The increased conservatism that Gallup first identified among Americans last June persisted throughout the year, so that the final year-end political ideology figures confirm Gallup's initial reporting: conservatives (40%) outnumbered both moderates (36%) and liberals (21%) across the nation in 2009.
More broadly, the percentage of Americans calling themselves either conservative or liberal has increased over the last decade, while the percentage of moderates has declined.
Since 1992, there have been only two other years -- 2003 and 2004 -- in which the average percentage of conservatives nationwide outnumbered moderates, and in both cases, it was by two percentage points (in contrast to the current four points).
The rather abrupt three-point increase between 2008 and 2009 in the percentage of Americans calling themselves conservative is largely owing to an increase -- from 30% to 35% -- in the percentage of political independents adopting the label. Over the same period, there was only a slight increase in professed conservatism among Republicans (from 70% to 71%) and no change among Democrats (at 21%).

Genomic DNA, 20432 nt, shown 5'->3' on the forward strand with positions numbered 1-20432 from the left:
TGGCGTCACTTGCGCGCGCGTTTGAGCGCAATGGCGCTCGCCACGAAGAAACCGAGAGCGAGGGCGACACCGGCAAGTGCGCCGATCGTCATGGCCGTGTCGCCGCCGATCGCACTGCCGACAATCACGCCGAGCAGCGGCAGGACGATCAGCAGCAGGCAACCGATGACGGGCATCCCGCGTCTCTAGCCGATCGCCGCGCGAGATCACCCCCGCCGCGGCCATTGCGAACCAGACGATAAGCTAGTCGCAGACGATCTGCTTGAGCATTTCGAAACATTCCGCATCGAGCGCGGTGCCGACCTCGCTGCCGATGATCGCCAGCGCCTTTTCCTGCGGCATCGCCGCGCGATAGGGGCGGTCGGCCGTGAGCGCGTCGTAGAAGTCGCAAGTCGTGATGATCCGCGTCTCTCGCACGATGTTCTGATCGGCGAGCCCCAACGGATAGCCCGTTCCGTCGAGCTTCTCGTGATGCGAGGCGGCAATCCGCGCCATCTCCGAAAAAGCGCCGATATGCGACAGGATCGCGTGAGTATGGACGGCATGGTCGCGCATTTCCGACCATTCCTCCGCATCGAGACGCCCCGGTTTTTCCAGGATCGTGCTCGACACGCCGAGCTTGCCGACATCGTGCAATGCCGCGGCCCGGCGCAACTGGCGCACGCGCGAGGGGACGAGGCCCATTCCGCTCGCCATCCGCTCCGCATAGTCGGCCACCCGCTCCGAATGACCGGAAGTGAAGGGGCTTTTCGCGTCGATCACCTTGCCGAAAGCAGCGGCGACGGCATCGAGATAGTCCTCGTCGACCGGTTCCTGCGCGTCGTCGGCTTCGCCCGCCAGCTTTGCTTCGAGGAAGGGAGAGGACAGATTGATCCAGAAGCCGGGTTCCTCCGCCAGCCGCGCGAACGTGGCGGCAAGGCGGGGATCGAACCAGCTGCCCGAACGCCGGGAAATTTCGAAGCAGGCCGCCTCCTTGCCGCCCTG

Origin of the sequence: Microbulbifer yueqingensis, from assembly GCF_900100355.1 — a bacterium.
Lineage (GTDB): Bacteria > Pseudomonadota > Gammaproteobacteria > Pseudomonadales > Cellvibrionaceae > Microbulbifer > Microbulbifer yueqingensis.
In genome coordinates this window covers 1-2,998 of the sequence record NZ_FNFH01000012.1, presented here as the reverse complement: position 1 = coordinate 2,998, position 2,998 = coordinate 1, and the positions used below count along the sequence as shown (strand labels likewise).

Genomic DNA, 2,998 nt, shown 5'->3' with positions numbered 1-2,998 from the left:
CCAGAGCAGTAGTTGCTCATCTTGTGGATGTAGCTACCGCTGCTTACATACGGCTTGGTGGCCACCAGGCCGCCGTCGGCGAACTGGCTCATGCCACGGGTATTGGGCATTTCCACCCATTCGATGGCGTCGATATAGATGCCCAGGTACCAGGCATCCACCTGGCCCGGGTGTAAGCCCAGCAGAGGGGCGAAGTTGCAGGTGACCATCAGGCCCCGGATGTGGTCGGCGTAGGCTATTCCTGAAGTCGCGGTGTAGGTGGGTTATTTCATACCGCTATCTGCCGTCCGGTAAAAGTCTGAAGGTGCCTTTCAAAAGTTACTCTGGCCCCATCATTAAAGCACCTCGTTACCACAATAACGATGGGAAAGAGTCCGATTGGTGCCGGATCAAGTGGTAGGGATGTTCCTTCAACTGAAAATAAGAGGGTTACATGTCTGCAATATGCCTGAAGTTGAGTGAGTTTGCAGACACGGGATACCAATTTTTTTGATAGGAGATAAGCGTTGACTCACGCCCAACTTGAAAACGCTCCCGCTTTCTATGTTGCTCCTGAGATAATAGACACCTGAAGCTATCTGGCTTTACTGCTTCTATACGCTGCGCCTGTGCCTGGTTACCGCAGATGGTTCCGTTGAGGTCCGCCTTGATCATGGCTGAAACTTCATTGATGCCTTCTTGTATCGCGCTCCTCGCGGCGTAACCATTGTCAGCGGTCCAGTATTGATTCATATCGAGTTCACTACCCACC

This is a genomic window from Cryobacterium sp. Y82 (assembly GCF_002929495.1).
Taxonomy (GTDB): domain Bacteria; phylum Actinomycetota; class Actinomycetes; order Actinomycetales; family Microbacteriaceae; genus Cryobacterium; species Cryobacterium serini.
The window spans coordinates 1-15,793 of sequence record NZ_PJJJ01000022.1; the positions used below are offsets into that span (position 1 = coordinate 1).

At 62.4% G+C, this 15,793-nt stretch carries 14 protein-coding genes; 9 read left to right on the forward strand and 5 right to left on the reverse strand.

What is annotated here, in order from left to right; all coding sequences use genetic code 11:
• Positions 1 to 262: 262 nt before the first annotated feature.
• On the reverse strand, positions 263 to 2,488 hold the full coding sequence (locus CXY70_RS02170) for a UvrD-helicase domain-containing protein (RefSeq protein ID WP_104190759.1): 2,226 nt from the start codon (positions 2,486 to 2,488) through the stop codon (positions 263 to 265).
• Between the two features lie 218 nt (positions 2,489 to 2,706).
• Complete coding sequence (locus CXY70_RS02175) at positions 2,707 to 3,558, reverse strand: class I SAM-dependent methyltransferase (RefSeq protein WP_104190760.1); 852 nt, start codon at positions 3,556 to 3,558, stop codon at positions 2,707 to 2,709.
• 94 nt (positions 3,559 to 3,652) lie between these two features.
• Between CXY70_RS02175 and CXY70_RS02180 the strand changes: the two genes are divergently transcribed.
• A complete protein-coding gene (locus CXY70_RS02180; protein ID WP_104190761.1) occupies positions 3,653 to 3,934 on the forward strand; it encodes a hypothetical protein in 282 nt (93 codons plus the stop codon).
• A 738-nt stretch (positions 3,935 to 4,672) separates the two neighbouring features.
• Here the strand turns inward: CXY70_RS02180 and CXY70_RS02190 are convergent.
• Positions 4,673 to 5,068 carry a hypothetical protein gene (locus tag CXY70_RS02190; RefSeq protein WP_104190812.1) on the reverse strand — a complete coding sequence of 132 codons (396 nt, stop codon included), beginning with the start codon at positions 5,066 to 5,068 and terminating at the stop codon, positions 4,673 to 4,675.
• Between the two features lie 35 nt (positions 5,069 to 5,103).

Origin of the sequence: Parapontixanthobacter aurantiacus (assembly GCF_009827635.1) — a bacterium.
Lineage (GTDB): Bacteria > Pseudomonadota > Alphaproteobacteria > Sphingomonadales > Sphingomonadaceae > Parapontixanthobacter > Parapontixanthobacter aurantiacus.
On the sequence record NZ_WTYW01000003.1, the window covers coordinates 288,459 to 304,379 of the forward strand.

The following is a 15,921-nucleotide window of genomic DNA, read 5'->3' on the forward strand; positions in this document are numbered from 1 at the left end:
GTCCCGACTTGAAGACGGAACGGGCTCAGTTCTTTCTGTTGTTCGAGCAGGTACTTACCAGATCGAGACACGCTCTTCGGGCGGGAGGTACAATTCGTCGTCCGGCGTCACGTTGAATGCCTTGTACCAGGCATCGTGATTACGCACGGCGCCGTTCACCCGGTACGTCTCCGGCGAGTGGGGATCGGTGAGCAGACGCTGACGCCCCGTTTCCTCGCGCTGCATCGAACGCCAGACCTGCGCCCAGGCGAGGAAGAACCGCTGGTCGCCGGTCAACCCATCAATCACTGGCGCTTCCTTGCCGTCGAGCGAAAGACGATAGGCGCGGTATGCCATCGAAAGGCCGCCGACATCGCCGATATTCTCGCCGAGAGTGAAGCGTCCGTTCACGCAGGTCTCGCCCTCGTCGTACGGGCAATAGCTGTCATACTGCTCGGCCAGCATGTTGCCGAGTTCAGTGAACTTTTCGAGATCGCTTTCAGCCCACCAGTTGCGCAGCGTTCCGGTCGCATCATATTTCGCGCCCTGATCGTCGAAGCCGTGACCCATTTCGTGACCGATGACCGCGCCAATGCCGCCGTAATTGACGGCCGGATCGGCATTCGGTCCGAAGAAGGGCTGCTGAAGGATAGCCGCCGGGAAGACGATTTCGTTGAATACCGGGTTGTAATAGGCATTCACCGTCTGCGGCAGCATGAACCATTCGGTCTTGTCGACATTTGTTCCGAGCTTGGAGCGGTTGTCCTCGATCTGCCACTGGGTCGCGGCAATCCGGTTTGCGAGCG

The 2009 findings come from an aggregate of 21 separate Gallup and USA Today/Gallup surveys, including nearly 22,000 interviews. The 1992 to 2008 trends also represent thousands of interviews compiled for each year. Thus, the margins of sampling error around the individual estimates are less than one percentage point. (continues here)